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December 11th, 2000
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Search Engines - Google

It's been said that "... trying to get information off of the Internet is like trying to get a drink from a firehose." With the millions, soon to be billions, of web pages available on the Internet, locating information that meets your research needs can be difficult. Choosing the right search engine and using it effectively can help reduce that blast of information down to a manageable stream.

What's a Google?

One of the most impressive search engines available today is Google (http://www.google.com). What makes Google so special is its ability to find highly relevant results. Unlike most other search engines, Google ranks results based on the number and importance of other pages that link to them. In theory, the best sites are linked to more often than those of lesser quality.

For example, say you're looking for the Internal Revenue Service web site. You go to Google and enter the search "IRS." Because more web authors have linked to the official IRS site rather than a site like John Doe's "I Hate the IRS" site, Google's popularity ranking automatically lists the official site first. This type of ranking can save the searcher a great deal of time in looking for quality sites.

Other Benefits of Google

Simplicity - Unlike most other search engines, Google has a very clean look. Its use of white space and lack of ads presents a refreshingly simple page that doesn't confuse or overwhelm the searcher.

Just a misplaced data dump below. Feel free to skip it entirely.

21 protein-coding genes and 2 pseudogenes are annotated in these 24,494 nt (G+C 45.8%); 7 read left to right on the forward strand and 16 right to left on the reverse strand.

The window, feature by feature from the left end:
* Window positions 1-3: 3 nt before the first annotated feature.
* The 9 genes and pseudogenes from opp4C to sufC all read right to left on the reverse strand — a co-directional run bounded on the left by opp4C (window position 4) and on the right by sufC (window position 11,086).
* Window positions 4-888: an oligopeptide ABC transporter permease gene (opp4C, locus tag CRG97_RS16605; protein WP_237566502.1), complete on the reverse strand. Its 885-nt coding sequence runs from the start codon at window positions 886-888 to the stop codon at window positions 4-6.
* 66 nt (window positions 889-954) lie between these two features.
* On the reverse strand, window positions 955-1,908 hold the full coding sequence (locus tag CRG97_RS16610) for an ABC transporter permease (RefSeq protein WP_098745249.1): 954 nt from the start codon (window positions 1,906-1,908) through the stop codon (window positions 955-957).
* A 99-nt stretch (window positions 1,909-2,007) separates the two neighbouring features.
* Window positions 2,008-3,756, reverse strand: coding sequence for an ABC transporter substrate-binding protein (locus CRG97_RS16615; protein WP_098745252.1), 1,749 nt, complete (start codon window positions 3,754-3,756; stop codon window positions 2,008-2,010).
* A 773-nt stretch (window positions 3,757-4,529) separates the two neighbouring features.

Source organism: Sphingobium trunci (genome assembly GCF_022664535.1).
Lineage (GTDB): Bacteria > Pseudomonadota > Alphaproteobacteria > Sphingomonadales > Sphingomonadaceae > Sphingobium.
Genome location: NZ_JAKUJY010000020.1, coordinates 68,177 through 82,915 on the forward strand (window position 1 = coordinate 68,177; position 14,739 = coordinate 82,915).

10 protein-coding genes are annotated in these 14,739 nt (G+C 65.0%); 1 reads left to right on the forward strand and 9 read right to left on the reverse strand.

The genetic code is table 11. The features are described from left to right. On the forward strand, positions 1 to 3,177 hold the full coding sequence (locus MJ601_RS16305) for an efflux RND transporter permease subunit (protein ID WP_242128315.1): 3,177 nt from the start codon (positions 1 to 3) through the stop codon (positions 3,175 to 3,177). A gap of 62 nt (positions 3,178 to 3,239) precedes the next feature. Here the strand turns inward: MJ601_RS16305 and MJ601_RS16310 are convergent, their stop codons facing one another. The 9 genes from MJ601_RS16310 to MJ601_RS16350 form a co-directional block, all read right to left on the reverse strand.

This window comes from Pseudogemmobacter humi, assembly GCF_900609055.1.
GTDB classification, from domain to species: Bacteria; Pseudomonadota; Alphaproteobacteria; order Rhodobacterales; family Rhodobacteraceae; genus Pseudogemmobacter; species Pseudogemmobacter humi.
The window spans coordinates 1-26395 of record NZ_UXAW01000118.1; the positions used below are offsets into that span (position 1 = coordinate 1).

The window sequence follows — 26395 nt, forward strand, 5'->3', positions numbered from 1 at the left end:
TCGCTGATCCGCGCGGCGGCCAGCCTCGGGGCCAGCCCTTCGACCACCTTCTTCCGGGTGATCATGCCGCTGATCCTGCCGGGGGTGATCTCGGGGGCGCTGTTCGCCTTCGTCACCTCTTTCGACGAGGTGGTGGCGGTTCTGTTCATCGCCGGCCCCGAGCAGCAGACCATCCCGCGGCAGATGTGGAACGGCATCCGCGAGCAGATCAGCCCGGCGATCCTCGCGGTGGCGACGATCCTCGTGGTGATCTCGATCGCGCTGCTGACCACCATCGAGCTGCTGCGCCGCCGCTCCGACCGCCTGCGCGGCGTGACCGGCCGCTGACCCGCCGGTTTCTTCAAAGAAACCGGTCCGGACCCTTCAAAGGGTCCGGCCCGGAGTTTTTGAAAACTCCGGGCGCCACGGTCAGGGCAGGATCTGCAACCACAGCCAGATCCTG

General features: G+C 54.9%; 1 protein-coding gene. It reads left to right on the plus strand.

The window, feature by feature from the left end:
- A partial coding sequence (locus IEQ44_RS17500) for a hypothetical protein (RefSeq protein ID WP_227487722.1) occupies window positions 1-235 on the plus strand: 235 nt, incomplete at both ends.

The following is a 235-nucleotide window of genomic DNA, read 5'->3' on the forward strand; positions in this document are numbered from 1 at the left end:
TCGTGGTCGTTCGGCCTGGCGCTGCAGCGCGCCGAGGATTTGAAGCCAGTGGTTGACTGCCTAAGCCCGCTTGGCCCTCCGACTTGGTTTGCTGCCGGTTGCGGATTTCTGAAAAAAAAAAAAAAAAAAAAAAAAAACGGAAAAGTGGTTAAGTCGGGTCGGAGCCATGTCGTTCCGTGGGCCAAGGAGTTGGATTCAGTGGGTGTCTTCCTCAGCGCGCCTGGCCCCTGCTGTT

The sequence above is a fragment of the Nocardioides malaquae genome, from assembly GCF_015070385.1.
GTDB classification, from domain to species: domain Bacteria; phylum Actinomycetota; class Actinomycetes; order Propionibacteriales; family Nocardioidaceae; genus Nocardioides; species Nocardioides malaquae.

Speed - Because Google does not clutter its screens with ads or images, search results tend to load very quickly.

Snippets - Another nice feature of Google is the method in which it displays search results. Each result shows an excerpt (or "snippet") of the text that matches your query with your search terms appearing in boldface.

Search Tips

And - By default, Google only returns those pages that include all of your search terms. There is no need to include "and" between terms.

Or - Google does support the "or" operator. To tell Google to look for pages containing either word A or word B, use a capitalized "OR" between terms.

Phrases - With Google, you can search for phrases by adding quotation marks. Words enclosed in quotes will appear together in all returned documents.

Advanced Search - For more search options go to Google's Advanced Search page at http://www.google.com/advanced_search.

Specialized Google Search Engines

UW Madison - Google has set up a special search engine which only looks for pages within the UW Madison domain. You can find it at http://www.google.com/wisc.

Uncle Sam - This is Google's search engine for government and military sites. You can find it at http://www.google.com/unclesam.

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Written by: Bonnie Shucha
Reference & Electronic Services Librarian
bjshucha@facstaff.wisc.edu

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